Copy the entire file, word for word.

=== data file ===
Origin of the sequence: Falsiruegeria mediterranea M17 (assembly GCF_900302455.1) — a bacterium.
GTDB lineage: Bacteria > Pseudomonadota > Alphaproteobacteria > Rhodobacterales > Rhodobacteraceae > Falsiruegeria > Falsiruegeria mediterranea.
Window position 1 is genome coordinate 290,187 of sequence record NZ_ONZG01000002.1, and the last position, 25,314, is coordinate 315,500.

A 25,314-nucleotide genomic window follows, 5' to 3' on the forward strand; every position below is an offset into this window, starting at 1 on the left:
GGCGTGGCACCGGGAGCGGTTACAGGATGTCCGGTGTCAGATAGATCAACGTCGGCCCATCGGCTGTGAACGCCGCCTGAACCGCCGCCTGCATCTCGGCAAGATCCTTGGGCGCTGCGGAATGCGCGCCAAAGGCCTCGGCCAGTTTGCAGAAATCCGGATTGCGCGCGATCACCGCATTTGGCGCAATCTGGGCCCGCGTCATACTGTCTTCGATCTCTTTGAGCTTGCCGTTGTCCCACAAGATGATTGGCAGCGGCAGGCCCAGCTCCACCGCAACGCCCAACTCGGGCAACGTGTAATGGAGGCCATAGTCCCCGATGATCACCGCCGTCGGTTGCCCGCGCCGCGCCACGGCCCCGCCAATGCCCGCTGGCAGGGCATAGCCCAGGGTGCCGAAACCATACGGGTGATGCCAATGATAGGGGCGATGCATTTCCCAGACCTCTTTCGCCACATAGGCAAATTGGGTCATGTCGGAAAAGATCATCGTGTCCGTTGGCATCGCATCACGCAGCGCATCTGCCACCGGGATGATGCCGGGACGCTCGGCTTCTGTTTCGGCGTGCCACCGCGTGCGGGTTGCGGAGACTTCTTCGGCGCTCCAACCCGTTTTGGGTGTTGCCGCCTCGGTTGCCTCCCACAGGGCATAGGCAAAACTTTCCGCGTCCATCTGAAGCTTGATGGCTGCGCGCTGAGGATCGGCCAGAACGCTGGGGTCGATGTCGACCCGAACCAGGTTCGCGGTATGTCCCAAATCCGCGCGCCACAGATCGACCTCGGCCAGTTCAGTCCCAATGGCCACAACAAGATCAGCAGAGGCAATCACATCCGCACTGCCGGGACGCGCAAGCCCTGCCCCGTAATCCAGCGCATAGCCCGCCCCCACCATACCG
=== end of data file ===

Origin of the sequence: Falsiruegeria mediterranea M17 (assembly GCF_900302455.1) — a bacterium.
GTDB lineage: Bacteria > Pseudomonadota > Alphaproteobacteria > Rhodobacterales > Rhodobacteraceae > Falsiruegeria > Falsiruegeria mediterranea.
Window position 1 is genome coordinate 290,187 of sequence record NZ_ONZG01000002.1, and the last position, 25,314, is coordinate 315,500.

A 25,314-nucleotide genomic window follows, 5' to 3' on the forward strand; every position below is an offset into this window, starting at 1 on the left:
GGCGTGGCACCGGGAGCGGTTACAGGATGTCCGGTGTCAGATAGATCAACGTCGGCCCATCGGCTGTGAACGCCGCCTGAACCGCCGCCTGCATCTCGGCAAGATCCTTGGGCGCTGCGGAATGCGCGCCAAAGGCCTCGGCCAGTTTGCAGAAATCCGGATTGCGCGCGATCACCGCATTTGGCGCAATCTGGGCCCGCGTCATACTGTCTTCGATCTCTTTGAGCTTGCCGTTGTCCCACAAGATGATTGGCAGCGGCAGGCCCAGCTCCACCGCAACGCCCAACTCGGGCAACGTGTAATGGAGGCCATAGTCCCCGATGATCACCGCCGTCGGTTGCCCGCGCCGCGCCACGGCCCCGCCAATGCCCGCTGGCAGGGCATAGCCCAGGGTGCCGAAACCATACGGGTGATGCCAATGATAGGGGCGATGCATTTCCCAGACCTCTTTCGCCACATAGGCAAATTGGGTCATGTCGGAAAAGATCATCGTGTCCGTTGGCATCGCATCACGCAGCGCATCTGCCACCGGGATGATGCCGGGACGCTCGGCTTCTGTTTCGGCGTGCCACCGCGTGCGGGTTGCGGAGACTTCTTCGGCGCTCCAACCCGTTTTGGGTGTTGCCGCCTCGGTTGCCTCCCACAGGGCATAGGCAAAACTTTCCGCGTCCATCTGAAGCTTGATGGCTGCGCGCTGAGGATCGGCCAGAACGCTGGGGTCGATGTCGACCCGAACCAGGTTCGCGGTATGTCCCAAATCCGCGCGCCACAGATCGACCTCGGCCAGTTCAGTCCCAATGGCCACAACAAGATCAGCAGAGGCAATCACATCCGCACTGCCGGGACGCGCAAGCCCTGCCCCGTAATCCAGCGCATAGCCCGCCCCCACCATACCG